Getting Sober Without the 12-Steps

Talk to anyone in recovery, any addiction professional, or any in- or outpatient drug and alcohol facility, and they’ll tell you; the easiest and most effective way to get and stay clean is with the 12-step programs. But is that really true? Is AA and its affiliates the one and only path to recovery, or can sobriety be found in different ways?

AA’s Popularity

AA is the most popular drug and alcohol program in the world, and for many people, it works. It’s a place to deal with your addiction, to talk about it and the struggle to overcome it with people who not only won’t judge you, but understand what you’re going through because they’ve been there. AA and other 12-step meetings have saved millions of lives and helped millions more get and stay sober. It gives its members a way to meet sober people, a safe place to go, and something to do—covering the relapse triggers of people, places, and things—but if AA was the cure for addiction, how come more people don’t go?

Different Strokes

Getting Sober

Relying solely on inpatient and outpatient treatment has proven effective for many recovering addicts.

Everyone’s spiral into addiction is different, so it makes sense that everyone doesn’t follow the same road to recovery and that’s why there are different approaches to addiction treatment. While AA is a great program that works for many, it’s not for everyone. Some, like those in medically-assisted treatment, don’t feel welcome at 12-step meetings where they’re not considered sober because of their prescriptions. For others, the reminiscent aspect of some meetings acts as a trigger, and instead of helping to suppress the desire to use, it ignites it. Some may not like the spiritual aspect of AA or the fact that you’re powerless over your addiction.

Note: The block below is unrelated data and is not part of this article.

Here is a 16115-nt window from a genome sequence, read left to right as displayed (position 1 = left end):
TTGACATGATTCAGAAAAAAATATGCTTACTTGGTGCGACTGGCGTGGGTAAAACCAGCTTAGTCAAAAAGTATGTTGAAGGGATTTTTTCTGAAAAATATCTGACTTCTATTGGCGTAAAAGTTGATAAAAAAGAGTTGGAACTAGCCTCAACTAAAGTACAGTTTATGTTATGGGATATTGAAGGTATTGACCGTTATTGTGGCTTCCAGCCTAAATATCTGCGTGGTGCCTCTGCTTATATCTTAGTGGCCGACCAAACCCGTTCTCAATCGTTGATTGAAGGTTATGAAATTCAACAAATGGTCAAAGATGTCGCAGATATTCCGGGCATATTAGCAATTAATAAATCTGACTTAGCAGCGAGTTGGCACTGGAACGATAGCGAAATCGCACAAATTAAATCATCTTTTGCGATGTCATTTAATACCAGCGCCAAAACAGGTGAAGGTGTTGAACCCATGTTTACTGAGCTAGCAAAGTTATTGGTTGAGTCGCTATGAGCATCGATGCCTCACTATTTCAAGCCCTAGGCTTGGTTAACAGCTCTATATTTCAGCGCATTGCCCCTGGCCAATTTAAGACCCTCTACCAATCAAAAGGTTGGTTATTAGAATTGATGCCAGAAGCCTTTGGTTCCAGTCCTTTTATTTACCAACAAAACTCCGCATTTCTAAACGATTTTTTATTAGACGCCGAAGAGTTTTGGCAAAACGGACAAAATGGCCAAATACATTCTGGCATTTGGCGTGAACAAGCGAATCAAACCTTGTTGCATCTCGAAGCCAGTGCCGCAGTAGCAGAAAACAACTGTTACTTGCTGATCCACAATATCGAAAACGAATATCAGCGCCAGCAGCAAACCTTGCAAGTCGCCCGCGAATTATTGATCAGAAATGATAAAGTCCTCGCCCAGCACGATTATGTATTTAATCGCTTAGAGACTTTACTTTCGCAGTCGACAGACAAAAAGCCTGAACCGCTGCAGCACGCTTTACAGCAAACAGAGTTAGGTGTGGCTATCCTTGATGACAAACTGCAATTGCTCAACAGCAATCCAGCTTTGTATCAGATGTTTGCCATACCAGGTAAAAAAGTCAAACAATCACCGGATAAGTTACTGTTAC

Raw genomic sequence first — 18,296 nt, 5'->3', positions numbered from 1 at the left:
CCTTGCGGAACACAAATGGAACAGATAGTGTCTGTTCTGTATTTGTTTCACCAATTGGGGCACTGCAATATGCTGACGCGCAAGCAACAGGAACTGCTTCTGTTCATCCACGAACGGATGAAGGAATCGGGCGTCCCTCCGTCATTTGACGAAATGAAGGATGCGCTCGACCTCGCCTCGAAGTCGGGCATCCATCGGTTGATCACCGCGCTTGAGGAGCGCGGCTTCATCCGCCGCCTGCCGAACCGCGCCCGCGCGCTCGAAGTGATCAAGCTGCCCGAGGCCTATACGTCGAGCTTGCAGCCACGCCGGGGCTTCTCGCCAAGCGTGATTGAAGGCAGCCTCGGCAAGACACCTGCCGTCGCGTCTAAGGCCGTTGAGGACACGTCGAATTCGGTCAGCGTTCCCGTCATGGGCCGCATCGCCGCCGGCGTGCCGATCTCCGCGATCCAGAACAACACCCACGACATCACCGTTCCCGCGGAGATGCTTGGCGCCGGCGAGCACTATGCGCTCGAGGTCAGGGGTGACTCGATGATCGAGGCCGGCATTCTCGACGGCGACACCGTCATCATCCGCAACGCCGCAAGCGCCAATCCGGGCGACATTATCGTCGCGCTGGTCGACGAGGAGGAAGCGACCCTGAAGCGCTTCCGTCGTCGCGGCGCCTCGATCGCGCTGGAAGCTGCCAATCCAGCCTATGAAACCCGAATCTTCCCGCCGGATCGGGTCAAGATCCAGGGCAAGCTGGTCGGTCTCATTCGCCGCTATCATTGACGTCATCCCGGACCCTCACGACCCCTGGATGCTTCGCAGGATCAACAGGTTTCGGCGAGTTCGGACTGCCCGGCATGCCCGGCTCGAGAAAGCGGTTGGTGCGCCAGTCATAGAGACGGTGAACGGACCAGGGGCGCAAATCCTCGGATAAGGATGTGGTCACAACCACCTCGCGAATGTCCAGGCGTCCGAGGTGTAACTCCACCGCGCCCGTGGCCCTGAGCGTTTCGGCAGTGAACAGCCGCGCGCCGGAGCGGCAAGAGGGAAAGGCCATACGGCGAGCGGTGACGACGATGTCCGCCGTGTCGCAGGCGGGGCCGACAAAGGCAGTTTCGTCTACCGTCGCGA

That’s why there is no one direct path for recovery. No two journeys are the same, and one is no better than another. For some people, a pure treatment approach consisting of long-term inpatient, followed by a partial hospitalization program, then intensive outpatient, and ending with regular outpatient, works, while others respond to a CORE philosophy: Commit to permanent abstinence, Objectify the addiction, Respond with never, and Enjoy and rediscover life.

A Historic Example

Still for many, the road to addiction recovery is traveled without any level of treatment, 12-step meetings, or other addiction group or support. While that contradicts with everything people say about addiction, there’s a specific even in American history that shows this may be true: the Vietnam War. During Vietnam, opium and heroin were rampant and it’s estimated that nearly 50 percent of American soldiers used at some point, with 20 percent admitting addiction. That’s a whole lot of soldiers, an amount that should have seemingly swamped the American healthcare system in addiction. But that’s not what happened. Once they returned home, most of these heroin addicted men, 99 percent in fact, stopped using with no intervention and proceeded to live normal, productive lives.

Are You Ready for Recovery?

If you’re ready to start your journey to recovery, call 800-654-0987 today. We’re here to help you every step of the way towards sobriety and a life worth living.

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